I Believe in Riding a Bike to Work
By Matt Biers-Ariel
I commute 180 days a year to Winters High School where I teach English. Like most people who ride a bike to work, I love it. Sometimes I think of a great lesson plan. Sometimes I obsess over a difficult interaction with a student. And sometimes the ol’ mind wanders and watches the world for a glorious hour and a half. I’ve never missed the first robins of spring or the pungent almond blossoms bursting open. For a good part of winter, The morning commute is black except for my headlight and the stars. At 6:30 a.m. Putah Creek Road is empty, so I often turn off the light. It’s a slice of the sublime.
Like most people who ride a bike to work, I love it.
Bicycle commuting is not always joyful. The bluebirds are not always singing. Sometimes it’s cold, wet, or it’s cold and wet. There are days when I’ve taken the wrong gloves. By the time the fingers start feeling the pain, I’m two miles from Davis, and it’s too late to turn back, so it’s a scream fest the rest of the day. I’ve been sprayed by crop dusters every now and then. But no matter how bad the commute is, when I don’t ride, I get the anxious feeling that something isn’t right, like when you brush your teeth but forgot to floss.
Students and friends sometimes tell me this commute verges on heroic. But that is wrong. I decided to try it one day and liked it. And then a second day, and then soon it was part of my life, and I couldn’t image a life without it. I imagine with a little imagination, most people could commute by bike to their work. It’s a built-in daily workout. Its carbon footprint is minuscule. The price of gas would no longer matter.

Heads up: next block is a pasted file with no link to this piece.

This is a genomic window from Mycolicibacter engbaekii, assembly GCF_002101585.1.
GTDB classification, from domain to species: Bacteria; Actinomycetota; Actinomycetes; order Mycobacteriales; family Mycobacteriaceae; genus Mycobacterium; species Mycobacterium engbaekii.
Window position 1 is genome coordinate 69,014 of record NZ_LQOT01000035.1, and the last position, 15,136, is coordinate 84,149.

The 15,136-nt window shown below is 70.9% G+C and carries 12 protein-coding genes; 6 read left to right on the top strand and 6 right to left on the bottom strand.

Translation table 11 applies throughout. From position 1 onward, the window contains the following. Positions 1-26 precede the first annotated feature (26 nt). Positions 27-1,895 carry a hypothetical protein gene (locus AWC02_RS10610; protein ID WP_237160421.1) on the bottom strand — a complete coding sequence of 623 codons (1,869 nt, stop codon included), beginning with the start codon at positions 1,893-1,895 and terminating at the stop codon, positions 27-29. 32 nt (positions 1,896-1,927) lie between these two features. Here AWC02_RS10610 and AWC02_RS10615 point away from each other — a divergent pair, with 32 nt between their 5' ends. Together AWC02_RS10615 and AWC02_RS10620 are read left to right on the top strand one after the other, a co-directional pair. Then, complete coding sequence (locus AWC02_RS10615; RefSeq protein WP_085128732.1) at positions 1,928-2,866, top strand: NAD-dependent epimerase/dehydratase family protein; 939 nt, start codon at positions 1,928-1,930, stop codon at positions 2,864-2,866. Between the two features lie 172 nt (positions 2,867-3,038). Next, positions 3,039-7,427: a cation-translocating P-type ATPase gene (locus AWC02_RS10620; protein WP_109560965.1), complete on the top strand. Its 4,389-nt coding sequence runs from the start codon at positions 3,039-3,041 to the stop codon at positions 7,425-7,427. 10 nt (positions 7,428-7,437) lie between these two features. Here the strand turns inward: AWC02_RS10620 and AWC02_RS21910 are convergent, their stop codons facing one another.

I decided to try it one day and liked it. And then a second day, and then soon it was part of my life, and I couldn’t imagine a life without it.
My commuter is a 1991 Giant Cadex that has over 80,000 miles. Often students ask about it. The other week, I told them that if I have a heart attack and die in the classroom, I’d like them to cremate me and fill the bike tubes with my ashes. They were grossed out, and it probably wouldn’t work, but I do love that bike. I suppose that if someone were to take a poll five years after graduation and ask students what they remembered from Mr. Biers-Ariel’s class, the majority would answer, “He’s the guy who rode his bike from Davis.” If that were the case, I wouldn’t be sad.
Check out Matt’s book, The Bar Mitzvah and the Beast : One Family’s Cross-Country Ride of Passage by Bike for more of his commentary on biking and life.
Cool Davis is a coalition of citizens, the City of Davis, and community organizations working to empower our community to reduce greenhouse gas emissions.
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